“The combination of the primer coating and the chrome-free sulphuric anodization process has resulted in a very good barrier against the main wheel corrosion phenomenon,” says Becquerelle. “Also, wheel tie bolts are now using Inconel alloys, which decrease the weight of the bolts, and prevent corrosion. Torque bars linking the brake to the wheel are also using another corrosion-free Inconel alloy.”
Becquerelle explains that wheel removals generally take place as tires need replacement. But he notes that wheel fatigue will also result in removal. “Wheel fatigue-resistance is a requirement of the aircraft manufacturers, but typically, it is a minimum of 10,000 flights,” he says. “But this can be shortened if corrosion pits are not [overlooked], since even minor corrosion damage acts as a stress concentrator and significantly accelerates wheel fatigue.” Safran, he says, has also developed specific components to prevent corrosion abrasion on the heat shields that protect the wheel from high brake temperatures.
Ed Wasilewski, director of product marketing for wheels and brakes at Honeywell Aerospace, cautions that wheel service life between removals is also heavily dependent on individual airline operations. “As airlines continue to make changes in their procedures—driven either by safety, regulations or cost-savings initiatives—there can be a positive or negative impact on the service life of a wheel,” he explains. “In addition, various constituents have a cumulative effect on wheel fatigue, with tire performance the biggest contributor at 50-60%. Brakes are the next significant contributor.”
For greater corrosion protection, says Wasilewski, Honeywell has applied an aluminum anodization process, which has demonstrated “superior performance” in the field.
“This can be seen in wheel features such as radiuses and other higher-stress areas where other wheel manufacturers have seen shorter field life and significant machining repairs required to remove the corrosion,” he says. “Also, while some manufacturers require primer and paint, Honeywell’s anodize protection eliminates the need for painting, to help with corrosion protection.”
Wasilewski predicts that the next generation of wheel designs will focus on low-weight/high-strength characteristics. In that regard, he cites Honeywell’s boltless wheels.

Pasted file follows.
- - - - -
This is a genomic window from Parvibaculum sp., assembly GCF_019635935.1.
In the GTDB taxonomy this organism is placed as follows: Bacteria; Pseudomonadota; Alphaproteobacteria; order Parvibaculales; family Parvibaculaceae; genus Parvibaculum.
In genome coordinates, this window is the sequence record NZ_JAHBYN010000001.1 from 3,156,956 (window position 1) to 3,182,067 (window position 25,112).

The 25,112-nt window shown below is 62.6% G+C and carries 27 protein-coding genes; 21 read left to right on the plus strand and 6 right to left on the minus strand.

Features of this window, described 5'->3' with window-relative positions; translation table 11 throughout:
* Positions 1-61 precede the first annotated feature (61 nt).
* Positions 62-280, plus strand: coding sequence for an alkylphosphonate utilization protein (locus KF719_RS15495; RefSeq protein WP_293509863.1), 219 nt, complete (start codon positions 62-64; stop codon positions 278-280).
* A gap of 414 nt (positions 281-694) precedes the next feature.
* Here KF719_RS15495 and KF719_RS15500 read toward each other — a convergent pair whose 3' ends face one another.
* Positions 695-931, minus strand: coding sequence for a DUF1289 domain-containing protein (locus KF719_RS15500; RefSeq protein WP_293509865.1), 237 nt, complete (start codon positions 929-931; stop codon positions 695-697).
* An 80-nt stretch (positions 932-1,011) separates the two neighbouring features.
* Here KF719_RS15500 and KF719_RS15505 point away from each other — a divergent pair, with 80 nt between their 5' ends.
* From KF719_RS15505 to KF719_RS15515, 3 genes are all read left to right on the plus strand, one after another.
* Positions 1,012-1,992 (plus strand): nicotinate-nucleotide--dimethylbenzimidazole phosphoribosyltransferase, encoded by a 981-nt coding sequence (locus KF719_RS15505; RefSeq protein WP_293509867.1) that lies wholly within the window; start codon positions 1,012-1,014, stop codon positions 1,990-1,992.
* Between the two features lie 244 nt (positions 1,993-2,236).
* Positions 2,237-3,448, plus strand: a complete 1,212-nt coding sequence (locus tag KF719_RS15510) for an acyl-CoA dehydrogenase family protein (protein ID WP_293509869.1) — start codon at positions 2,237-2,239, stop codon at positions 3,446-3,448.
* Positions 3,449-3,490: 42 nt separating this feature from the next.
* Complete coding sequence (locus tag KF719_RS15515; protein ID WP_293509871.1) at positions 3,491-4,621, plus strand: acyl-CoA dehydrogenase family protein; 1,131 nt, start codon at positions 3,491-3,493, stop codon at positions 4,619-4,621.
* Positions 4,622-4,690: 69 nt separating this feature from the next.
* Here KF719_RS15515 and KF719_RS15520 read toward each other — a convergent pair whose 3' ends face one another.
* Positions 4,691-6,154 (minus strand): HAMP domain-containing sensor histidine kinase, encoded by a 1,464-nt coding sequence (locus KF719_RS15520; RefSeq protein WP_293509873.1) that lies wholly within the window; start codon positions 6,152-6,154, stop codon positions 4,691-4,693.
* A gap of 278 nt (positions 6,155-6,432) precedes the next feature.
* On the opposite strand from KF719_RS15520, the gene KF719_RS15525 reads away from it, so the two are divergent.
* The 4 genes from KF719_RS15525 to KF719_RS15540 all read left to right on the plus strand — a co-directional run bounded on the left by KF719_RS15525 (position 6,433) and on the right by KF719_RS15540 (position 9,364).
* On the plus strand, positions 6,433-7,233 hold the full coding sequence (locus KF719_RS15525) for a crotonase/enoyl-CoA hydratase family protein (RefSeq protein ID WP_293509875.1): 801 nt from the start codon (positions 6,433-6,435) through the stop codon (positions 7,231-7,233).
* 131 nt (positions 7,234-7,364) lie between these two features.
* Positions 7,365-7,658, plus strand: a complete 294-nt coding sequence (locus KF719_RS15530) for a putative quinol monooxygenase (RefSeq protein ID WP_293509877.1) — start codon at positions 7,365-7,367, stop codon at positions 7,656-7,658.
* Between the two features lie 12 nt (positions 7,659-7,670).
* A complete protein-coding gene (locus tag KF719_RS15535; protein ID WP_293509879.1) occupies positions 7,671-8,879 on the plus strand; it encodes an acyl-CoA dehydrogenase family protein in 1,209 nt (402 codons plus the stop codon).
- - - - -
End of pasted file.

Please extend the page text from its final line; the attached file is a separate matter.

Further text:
“While this type of solution is prevalent on smaller military platforms, new alloys can allow this to be scaled up to larger commercial applications without negatively impacting weight,” he says. “That would enable differentiating benefits to airlines through improved overhaul processing efficiency, as well as increased brake performance through a larger available volume for carbon heat sinks.”
According to Alex Lara, director of wheels and brakes for AAR Corp., MROs have been “challenged with the increase in heat generated by carbon brakes,” coupled with the airlines’ desire to reduce maintenance costs. “As a result, some manufacturers have introduced a rim-retained wheel design that eliminates the use of, and maintenance associated with, the tie bolts found on most wheels,” he explains.
A boltless wheel—also referred to as a lock-ring or rim-retained wheel—employs a lock-ring device, instead of tie bolts, to attach the wheel flange to the wheel base. According to UTAS’ Kipp, the OEM has shipped 16,000 boltless wheels, encompassing 10 designs, to military and business aircraft OEMs over the past 20 years. However, he says commercial airliner manufacturers have been hesitant to adopt it. “I think its application to a large commercial transport is something that is still new to them,” Kipp notes. Yet, he adds, the advantages to the airline customer are clearly there.